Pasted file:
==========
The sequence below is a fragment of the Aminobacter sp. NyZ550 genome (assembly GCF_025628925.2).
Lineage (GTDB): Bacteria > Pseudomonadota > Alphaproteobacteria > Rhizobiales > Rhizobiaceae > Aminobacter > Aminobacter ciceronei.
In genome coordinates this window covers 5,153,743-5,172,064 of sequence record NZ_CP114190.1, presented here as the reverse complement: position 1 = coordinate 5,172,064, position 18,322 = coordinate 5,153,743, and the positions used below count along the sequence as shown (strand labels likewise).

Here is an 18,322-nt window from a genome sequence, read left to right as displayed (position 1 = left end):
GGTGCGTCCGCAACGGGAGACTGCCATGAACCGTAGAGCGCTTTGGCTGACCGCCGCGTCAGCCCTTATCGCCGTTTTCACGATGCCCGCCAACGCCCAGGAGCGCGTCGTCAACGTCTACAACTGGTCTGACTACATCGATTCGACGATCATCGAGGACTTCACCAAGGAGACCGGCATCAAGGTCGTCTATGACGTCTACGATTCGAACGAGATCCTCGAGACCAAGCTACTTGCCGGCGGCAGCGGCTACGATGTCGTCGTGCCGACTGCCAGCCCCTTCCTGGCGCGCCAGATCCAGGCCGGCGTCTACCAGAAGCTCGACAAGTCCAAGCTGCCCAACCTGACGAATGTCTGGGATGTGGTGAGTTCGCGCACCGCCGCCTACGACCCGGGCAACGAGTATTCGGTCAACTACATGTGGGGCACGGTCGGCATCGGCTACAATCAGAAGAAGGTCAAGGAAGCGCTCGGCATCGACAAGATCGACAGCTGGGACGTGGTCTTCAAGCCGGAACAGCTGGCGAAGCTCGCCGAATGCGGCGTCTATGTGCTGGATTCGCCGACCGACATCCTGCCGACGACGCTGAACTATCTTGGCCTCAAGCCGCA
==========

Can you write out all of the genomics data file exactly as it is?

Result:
The sequence below is a fragment of the Aminobacter sp. NyZ550 genome (assembly GCF_025628925.2).
Lineage (GTDB): Bacteria > Pseudomonadota > Alphaproteobacteria > Rhizobiales > Rhizobiaceae > Aminobacter > Aminobacter ciceronei.
In genome coordinates this window covers 5,153,743-5,172,064 of sequence record NZ_CP114190.1, presented here as the reverse complement: position 1 = coordinate 5,172,064, position 18,322 = coordinate 5,153,743, and the positions used below count along the sequence as shown (strand labels likewise).

Here is an 18,322-nt window from a genome sequence, read left to right as displayed (position 1 = left end):
GGTGCGTCCGCAACGGGAGACTGCCATGAACCGTAGAGCGCTTTGGCTGACCGCCGCGTCAGCCCTTATCGCCGTTTTCACGATGCCCGCCAACGCCCAGGAGCGCGTCGTCAACGTCTACAACTGGTCTGACTACATCGATTCGACGATCATCGAGGACTTCACCAAGGAGACCGGCATCAAGGTCGTCTATGACGTCTACGATTCGAACGAGATCCTCGAGACCAAGCTACTTGCCGGCGGCAGCGGCTACGATGTCGTCGTGCCGACTGCCAGCCCCTTCCTGGCGCGCCAGATCCAGGCCGGCGTCTACCAGAAGCTCGACAAGTCCAAGCTGCCCAACCTGACGAATGTCTGGGATGTGGTGAGTTCGCGCACCGCCGCCTACGACCCGGGCAACGAGTATTCGGTCAACTACATGTGGGGCACGGTCGGCATCGGCTACAATCAGAAGAAGGTCAAGGAAGCGCTCGGCATCGACAAGATCGACAGCTGGGACGTGGTCTTCAAGCCGGAACAGCTGGCGAAGCTCGCCGAATGCGGCGTCTATGTGCTGGATTCGCCGACCGACATCCTGCCGACGACGCTGAACTATCTTGGCCTCAAGCCGCA